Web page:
From the showboat, she goes to P.T. Barnum and here her character starts to change.. and not necessarily for the better. She agrees to a publicity stunt of a marriage, gets her also tiny sister involved in show business (NOT for the right reasons), and there's a baby mishap I don't want to reveal. Here, Vinnie gets selfish. It's all about Vinnie.. except for her sister, Minnie, she doesn't give much thought to others.
But she really does love Minnie and for a while, Minnie somewhat steals the show. I actually cried at one point. Minnie has a sad story. I didn't know whether to call her brave or incredibly dumb, but it is very moving.
I used both the words "ashamed" and "arrogant." A strange combination? How can one be both? This is interesting.. Vinnie is very pleased with herself, sees herself as something really special. After all, she's had tea with the Queen. However, when faced with a troupe of dwarfs while traveling with the Barnum circus, Minnie looks down on them, considers herself above them. Is she really better than them or is she viewing them with shame? Is she afraid she is looking at herself?
"..grotesque, misshapen little people.. "
And later in the book, this made me think on the above further: In her husband's eyes one day, she sees something that she must admit to herself that she sees in her mirror,
"Hurt and determination, both: That's what it was. Hurt at the cruelties the world sometimes threw at us; determination not to let anyone notice...... Perhaps I had also recognized it in the eyes of those misshapen little women from the circus; perhaps I hadn't wanted to.."
So is Vinnie putting on an act? This really made me think about how many of us with disabilities try to cover up our discomfort, our hurt, with pride and arrogance..
There were many laugh out moments too. A scene with Mrs. Putnam was hilarious. Vinnie's wit really comes out at times. Also enjoyed her description of her husband toting around his little pistol on the train and her views on Mormon women. This review is already too long or I would quote it all.
A beautiful story about an amazing woman who defied all odds, who traveled the world, who touched lives, joined a circus, and so much more.
I recently watched The Greatest Showman and really enjoyed it so wanted to know more about PT Barnum and his cast of characters. I had this book in my TBR stack and it offered further insights into the period and people associated with PT Barnum. Although this was fiction a lot of authentic research went into the writing of this book. Mercy Lavinia 'Vinnie' Bump Stratton approached PT Barnum after a short and tumultuous stint on a show boat on the Mississippi. A short statured lady of strong will, Vinnie aspired to more than a quiet life on her parent's farm. Joining Barnum's troupe she became a celebrity and was courted by royalty and society. Marrying fellow Barnum star General Tom Thumb (Charles Stratton) she travelled the world and enjoyed enormous success. This book follows her life and career. Her character was resolute and I felt some sympathy for her husband and sister who she patronised. She was particularly cold to her husband and denied conjugal rights their whole married life. Despite this she wasn't a solely unsympathetic character. She wanted to achieve despite the outdated attitude to her status. The book is mostly enjoyable although at 453 pages I skimmed some overly descriptive parts without missing anything. It offers insights into historical treatment of people of colour, physical difference and attitudes to animals. I have read that 'Vinnie' went onto marry a Count or Prince so I hope to read more about her along with more about PT. Barnum. This is the second book I have read by Melanie Benjamin and you cannot fault her research or thorough writing of a piece of history. I will always read more by this author. A long and slow read but very enjoyable.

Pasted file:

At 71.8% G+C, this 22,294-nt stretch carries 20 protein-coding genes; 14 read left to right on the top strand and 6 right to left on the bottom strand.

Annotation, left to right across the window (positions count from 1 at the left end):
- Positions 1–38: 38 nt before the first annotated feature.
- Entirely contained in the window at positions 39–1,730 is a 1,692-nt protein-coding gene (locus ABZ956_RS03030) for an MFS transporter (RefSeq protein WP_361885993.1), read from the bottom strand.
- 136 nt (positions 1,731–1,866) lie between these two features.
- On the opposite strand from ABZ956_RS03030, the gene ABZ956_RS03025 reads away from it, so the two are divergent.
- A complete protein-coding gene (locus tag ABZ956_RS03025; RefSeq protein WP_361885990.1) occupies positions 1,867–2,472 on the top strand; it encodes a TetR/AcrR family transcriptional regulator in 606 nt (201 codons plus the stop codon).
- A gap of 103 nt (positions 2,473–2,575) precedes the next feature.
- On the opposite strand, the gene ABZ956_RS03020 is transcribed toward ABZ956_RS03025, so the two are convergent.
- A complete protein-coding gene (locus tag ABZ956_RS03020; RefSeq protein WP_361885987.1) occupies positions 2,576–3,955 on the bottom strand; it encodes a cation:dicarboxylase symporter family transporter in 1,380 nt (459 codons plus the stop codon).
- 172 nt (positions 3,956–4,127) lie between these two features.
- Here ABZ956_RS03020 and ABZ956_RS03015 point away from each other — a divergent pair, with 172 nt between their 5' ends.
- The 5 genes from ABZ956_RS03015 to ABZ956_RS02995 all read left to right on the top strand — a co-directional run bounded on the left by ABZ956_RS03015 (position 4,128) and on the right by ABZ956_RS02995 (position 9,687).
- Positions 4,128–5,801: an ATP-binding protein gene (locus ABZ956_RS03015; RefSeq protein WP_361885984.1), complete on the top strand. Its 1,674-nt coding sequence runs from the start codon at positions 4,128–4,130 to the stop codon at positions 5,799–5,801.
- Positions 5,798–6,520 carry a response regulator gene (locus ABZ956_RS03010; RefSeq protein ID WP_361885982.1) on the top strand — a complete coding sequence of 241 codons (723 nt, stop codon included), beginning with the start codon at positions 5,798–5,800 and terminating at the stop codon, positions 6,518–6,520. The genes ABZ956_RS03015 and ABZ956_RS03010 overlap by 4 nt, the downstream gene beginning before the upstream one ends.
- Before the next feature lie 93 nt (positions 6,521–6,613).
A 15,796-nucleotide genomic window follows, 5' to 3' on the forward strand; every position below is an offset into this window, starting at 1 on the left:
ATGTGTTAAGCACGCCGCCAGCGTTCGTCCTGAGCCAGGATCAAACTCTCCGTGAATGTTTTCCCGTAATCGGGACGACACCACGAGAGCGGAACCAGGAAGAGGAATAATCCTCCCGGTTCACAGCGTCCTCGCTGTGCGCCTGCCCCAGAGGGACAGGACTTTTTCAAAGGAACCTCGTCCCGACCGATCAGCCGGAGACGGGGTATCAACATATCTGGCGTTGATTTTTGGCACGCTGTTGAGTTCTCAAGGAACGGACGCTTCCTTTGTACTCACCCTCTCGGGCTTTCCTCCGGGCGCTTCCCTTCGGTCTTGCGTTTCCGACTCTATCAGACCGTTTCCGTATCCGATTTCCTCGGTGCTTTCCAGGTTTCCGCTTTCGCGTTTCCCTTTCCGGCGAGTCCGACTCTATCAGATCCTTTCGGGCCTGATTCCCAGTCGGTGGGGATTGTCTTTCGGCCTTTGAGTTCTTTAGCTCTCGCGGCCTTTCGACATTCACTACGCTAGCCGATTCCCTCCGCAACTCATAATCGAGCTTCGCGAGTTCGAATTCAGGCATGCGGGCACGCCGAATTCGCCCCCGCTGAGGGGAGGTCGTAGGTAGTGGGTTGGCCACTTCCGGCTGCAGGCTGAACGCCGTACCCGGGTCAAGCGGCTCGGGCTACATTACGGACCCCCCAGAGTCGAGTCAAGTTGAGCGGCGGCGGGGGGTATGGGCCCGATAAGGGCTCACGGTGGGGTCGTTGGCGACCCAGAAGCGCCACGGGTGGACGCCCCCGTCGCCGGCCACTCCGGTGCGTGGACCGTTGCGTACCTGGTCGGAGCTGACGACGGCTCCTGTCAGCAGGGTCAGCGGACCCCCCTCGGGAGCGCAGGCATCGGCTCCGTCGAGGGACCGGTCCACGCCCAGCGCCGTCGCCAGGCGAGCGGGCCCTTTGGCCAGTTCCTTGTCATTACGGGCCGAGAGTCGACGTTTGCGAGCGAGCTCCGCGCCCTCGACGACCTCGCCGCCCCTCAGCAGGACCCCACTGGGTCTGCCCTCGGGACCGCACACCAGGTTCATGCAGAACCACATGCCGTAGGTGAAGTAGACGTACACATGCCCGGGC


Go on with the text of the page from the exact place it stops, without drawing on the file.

Although I don't usually enjoy speculative fictionalized biographies, this book was an exception. Melanie Benjamin takes the little we know about Mrs. Tom Thumb, Lavinia Stratton, gleaned from her actual autobiography and other ambiguous sources, and creates an interesting and believable character. Benjamin also gives us an interesting and well-written story and evokes a fascinating time period.
I enjoyed this more than Alice I Have Been, and it's always nice to see a writer exceeding previous works. I'll look forward to Benjamin's next book.
This was a really interesting piece of historical fiction with an arresting first person narrative that made it seamlessly seem like a biography. It points at the limitations of women in the 19th Century ---- and paints a ghastly picture of how narrow they were for people who who, like Vinnie Stratton, were seen as "other" or "different."
PT Barnum is painted as a smart man with a lot of agency; but also with a heart. The dialogue between Vinnie and Barnum is when the pages really strike alive.
A tender look at an outstanding woman leading a tragic but memorable life on the world stage.
This was a very good book. It is written as fiction based on the truth. I wasn't even certain Tom Thomb was a real person let alone Mercy Lavinia "Vinnie" Warren Bump, later known as Mrs. Tom Thumb. It was also fascinating to learn about PT Barnum who on some level was Vinnie's true soul mate. As the author wrote in the back of the book "I believe that every novel is either a mystery, a tragedy or a love story - some are all three - and it became clear to me that this is a love story. An unusual love story; an affair of the mind rather than the body."